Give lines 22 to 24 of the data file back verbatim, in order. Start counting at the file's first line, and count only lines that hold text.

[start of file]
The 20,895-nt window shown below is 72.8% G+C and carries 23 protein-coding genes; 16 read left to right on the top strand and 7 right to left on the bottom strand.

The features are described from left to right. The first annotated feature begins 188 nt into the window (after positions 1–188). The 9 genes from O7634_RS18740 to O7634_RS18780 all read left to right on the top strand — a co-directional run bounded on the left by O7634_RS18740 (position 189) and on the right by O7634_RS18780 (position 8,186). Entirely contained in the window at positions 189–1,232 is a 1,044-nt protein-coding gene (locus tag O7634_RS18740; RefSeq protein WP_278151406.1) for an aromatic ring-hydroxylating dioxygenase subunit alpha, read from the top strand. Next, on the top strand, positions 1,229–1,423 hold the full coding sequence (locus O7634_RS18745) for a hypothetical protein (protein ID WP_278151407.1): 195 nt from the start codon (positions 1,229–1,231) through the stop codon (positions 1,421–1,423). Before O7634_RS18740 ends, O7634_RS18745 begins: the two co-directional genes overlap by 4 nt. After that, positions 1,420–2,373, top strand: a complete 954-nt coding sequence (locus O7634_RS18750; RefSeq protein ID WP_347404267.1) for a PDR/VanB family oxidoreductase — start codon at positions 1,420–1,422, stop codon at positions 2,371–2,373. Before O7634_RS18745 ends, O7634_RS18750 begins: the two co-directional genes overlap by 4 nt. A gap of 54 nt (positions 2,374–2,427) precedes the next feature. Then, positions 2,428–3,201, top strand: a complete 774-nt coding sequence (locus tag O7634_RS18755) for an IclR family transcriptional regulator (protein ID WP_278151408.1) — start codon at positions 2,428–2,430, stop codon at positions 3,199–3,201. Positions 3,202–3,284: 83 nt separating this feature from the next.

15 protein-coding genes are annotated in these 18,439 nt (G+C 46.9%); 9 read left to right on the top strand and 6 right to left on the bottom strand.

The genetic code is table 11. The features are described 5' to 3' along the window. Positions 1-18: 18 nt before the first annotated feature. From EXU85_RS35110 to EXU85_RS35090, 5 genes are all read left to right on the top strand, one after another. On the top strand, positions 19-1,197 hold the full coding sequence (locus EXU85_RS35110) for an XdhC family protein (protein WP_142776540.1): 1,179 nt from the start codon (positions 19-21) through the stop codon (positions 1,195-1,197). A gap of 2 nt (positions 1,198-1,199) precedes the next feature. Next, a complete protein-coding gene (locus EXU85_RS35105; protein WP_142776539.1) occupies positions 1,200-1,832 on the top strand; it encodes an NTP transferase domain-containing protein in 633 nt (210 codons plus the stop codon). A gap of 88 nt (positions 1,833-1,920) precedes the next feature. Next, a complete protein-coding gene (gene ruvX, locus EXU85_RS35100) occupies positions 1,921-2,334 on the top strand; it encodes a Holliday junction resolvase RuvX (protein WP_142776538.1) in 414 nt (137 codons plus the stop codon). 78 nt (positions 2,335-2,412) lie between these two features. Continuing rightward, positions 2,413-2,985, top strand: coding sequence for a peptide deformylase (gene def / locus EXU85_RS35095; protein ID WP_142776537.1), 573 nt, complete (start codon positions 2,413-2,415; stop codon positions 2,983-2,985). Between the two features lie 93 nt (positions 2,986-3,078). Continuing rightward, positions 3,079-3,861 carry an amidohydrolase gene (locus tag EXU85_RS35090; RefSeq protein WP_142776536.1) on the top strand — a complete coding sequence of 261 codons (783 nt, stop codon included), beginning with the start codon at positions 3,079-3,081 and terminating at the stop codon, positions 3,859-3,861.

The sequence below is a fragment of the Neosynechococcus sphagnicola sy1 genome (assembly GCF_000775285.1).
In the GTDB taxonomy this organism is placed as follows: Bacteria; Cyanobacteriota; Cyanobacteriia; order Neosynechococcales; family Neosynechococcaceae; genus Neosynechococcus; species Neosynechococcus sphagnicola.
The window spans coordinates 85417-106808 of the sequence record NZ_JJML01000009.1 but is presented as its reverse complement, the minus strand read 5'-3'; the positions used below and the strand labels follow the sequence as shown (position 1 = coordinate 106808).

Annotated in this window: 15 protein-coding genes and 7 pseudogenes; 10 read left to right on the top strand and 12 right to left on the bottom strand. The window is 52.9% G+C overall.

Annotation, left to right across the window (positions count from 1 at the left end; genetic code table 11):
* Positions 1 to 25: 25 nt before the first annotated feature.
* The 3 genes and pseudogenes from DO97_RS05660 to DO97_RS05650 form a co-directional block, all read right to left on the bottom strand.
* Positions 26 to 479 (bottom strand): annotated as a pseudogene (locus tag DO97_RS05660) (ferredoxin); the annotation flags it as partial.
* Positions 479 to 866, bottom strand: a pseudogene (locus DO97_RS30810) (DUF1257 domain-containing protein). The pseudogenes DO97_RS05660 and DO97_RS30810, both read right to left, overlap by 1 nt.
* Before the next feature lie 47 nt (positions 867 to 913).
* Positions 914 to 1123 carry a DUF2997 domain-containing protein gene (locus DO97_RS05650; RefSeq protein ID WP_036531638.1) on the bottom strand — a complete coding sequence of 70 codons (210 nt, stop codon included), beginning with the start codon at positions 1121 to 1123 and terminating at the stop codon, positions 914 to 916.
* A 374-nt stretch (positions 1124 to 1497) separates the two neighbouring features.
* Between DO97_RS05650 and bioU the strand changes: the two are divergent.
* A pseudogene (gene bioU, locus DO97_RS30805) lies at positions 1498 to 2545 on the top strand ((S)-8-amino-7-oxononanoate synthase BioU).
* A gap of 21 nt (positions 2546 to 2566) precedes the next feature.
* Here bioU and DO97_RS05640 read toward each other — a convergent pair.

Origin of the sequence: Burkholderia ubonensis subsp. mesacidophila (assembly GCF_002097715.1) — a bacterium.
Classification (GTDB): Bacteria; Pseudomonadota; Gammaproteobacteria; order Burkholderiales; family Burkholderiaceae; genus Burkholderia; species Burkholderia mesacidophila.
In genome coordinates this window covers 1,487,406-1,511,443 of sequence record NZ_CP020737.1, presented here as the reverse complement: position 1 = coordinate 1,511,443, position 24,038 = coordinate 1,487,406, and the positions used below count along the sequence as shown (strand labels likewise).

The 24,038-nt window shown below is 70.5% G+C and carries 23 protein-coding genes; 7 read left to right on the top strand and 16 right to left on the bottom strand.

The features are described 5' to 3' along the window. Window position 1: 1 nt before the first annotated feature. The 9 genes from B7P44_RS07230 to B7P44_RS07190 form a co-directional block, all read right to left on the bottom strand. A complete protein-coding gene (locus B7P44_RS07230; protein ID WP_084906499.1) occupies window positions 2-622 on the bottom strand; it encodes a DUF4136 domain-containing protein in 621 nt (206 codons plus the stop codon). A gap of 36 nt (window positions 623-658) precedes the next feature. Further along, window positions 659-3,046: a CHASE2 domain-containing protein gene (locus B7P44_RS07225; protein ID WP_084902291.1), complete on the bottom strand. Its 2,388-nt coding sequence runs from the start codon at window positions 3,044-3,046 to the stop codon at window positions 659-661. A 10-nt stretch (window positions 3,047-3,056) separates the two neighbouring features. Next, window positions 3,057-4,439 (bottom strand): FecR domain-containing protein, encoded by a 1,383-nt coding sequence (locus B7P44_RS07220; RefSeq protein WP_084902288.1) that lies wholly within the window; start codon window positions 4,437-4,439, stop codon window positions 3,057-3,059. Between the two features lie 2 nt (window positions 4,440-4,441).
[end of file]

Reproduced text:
Classification (GTDB): Bacteria; Pseudomonadota; Gammaproteobacteria; order Burkholderiales; family Burkholderiaceae; genus Burkholderia; species Burkholderia mesacidophila.
In genome coordinates this window covers 1,487,406-1,511,443 of sequence record NZ_CP020737.1, presented here as the reverse complement: position 1 = coordinate 1,511,443, position 24,038 = coordinate 1,487,406, and the positions used below count along the sequence as shown (strand labels likewise).

The 24,038-nt window shown below is 70.5% G+C and carries 23 protein-coding genes; 7 read left to right on the top strand and 16 right to left on the bottom strand.